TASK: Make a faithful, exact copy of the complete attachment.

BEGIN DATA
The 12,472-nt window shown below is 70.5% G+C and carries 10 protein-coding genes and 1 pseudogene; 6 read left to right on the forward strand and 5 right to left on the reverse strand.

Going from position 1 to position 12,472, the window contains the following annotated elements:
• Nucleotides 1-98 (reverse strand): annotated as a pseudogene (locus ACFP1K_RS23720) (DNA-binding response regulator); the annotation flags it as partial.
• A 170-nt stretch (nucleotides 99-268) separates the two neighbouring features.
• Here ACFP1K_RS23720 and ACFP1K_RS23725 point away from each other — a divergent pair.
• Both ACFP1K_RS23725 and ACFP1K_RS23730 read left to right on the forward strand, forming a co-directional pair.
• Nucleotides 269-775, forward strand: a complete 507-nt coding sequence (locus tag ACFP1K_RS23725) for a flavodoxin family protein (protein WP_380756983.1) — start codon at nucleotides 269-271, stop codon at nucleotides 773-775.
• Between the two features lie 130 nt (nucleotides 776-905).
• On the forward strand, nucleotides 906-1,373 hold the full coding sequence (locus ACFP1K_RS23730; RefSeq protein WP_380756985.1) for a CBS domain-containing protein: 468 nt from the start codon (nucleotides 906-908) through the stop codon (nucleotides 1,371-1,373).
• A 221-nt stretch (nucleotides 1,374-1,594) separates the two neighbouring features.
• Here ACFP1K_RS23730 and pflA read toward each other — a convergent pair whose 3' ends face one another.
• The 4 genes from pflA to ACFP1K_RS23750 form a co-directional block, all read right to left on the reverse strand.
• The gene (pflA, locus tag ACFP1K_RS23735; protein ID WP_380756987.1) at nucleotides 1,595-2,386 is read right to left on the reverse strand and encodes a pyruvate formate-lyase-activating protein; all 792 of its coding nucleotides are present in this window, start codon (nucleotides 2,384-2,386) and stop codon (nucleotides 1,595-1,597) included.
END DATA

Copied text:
The 12,472-nt window shown below is 70.5% G+C and carries 10 protein-coding genes and 1 pseudogene; 6 read left to right on the forward strand and 5 right to left on the reverse strand.

Going from position 1 to position 12,472, the window contains the following annotated elements:
• Nucleotides 1-98 (reverse strand): annotated as a pseudogene (locus ACFP1K_RS23720) (DNA-binding response regulator); the annotation flags it as partial.
• A 170-nt stretch (nucleotides 99-268) separates the two neighbouring features.
• Here ACFP1K_RS23720 and ACFP1K_RS23725 point away from each other — a divergent pair.
• Both ACFP1K_RS23725 and ACFP1K_RS23730 read left to right on the forward strand, forming a co-directional pair.
• Nucleotides 269-775, forward strand: a complete 507-nt coding sequence (locus tag ACFP1K_RS23725) for a flavodoxin family protein (protein WP_380756983.1) — start codon at nucleotides 269-271, stop codon at nucleotides 773-775.
• Between the two features lie 130 nt (nucleotides 776-905).
• On the forward strand, nucleotides 906-1,373 hold the full coding sequence (locus ACFP1K_RS23730; RefSeq protein WP_380756985.1) for a CBS domain-containing protein: 468 nt from the start codon (nucleotides 906-908) through the stop codon (nucleotides 1,371-1,373).
• A 221-nt stretch (nucleotides 1,374-1,594) separates the two neighbouring features.
• Here ACFP1K_RS23730 and pflA read toward each other — a convergent pair whose 3' ends face one another.
• The 4 genes from pflA to ACFP1K_RS23750 form a co-directional block, all read right to left on the reverse strand.
• The gene (pflA, locus tag ACFP1K_RS23735; protein ID WP_380756987.1) at nucleotides 1,595-2,386 is read right to left on the reverse strand and encodes a pyruvate formate-lyase-activating protein; all 792 of its coding nucleotides are present in this window, start codon (nucleotides 2,384-2,386) and stop codon (nucleotides 1,595-1,597) included.